Exchange Server 2007 Service Pack 1 gets a due date

Summary:Microsoft's Exchange Server 2007 Service Pack (SP) 1 now has an official due date: Same time as Longhorn Server in the latter half of 2007.

Microsoft's Exchange Server 2007 Service Pack (SP) 1 now has an official due date: Same time as Longhorn Server, meaning the latter half of 2007.

Microsoft went public with its Exchange Server 2007 SP1 plans on the Microsoft Exchange Team blog on February 23. Microsoft signed off on the final Exchange Server 2007 bits in December 2006.

"Our work in this (first) service pack is purely in response to your feedback on earlier releases of Exchange 2007," said the Team Blog posting.

The first beta of Exchange 2007 SP1 is set to go to testers via TechNet Plus in April. SP1 will include a number of new features, according to Microsoft, including:

* Continuous standby replication (for customers using Exchange in clustered datacenter environments)

* New mobility-focused policies

* New Outlook Web Access functionality, including support for personal distirbution lists, S/MIME, monthly calendar views and support for viewing Office 2007 file formats as HTML

* Native IPv6 networking support

So what happened to the whole idea that Microsoft might do away with Service Packs all together, starting with Exchange 2007, and replace them with regular hotfix rollups? Hmmm. Good question. Anyone close to the Exchange team have an answer?

Update: The Exchange team itself on February 27 answered my not-so-rhetorical query. Here's a clarification on the new Exchange servicing policy and how it will work, provided to me via e-mail from a Microsoft spokesperson:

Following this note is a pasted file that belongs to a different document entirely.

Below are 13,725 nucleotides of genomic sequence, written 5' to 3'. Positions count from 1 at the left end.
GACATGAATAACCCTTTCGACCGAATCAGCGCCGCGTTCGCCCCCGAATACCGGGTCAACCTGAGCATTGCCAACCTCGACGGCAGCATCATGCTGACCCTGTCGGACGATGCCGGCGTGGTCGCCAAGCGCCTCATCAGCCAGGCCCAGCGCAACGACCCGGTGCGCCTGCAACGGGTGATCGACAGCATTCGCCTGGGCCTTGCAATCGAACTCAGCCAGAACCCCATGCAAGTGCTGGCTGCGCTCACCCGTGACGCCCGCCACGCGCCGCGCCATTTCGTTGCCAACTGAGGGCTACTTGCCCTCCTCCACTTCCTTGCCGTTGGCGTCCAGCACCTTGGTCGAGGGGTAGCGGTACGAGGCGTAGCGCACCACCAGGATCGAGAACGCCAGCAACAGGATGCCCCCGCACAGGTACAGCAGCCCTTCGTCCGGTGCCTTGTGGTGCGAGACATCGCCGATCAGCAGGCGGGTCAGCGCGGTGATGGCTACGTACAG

"Our servicing method is not intended to do away with service packs. It’s simply a better model for delivering higher quality interim patches to Exchange customers than we have previously been able to do.

"Historically, we shipped hotfixes 'one at a time' which meant that for the most part, one fix would fix one problem. There are exceptions to this, but for high level explanations it’s sufficient.  If during a particular year let’s say we delivered 50 hotfixes to the product. You could pick and choose from any one or all of those 50, and they were all tested to work as delivered singularly.  However, with 50 fixes and any possible combination of those, there are a lot of combinations to validate, and no way to really do it all completely, especially since some of the testing was automated and much of it manual.

"With this new model, when we ship a cumulative rollup, it will contain all hotfixes we have done since the last major milestone (read as RTM or last service pack). We can do this with a high level of confidence that we’re not introducing new problems because of our much more automated test system. So, for Exchange 2007, the process will be more controlled, better tested, and easier to keep a server up to date with all known problems fixed.  We can confidently tell people just to stay on the latest rollup patch, and they’ll be as up to date as possible without reading through a myriad of documentation on exactly which patches to apply and which to skip over."

 

Topics: Microsoft

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Mary Jo Foley has covered the tech industry for 30 years for a variety of publications, including ZDNet, eWeek and Baseline. She is the author of Microsoft 2.0: How Microsoft plans to stay relevant in the post-Gates era (John Wiley & Sons, 2008). She also is the cohost of the "Windows Weekly" podcast on the TWiT network. Got a tip? Se... Full Bio

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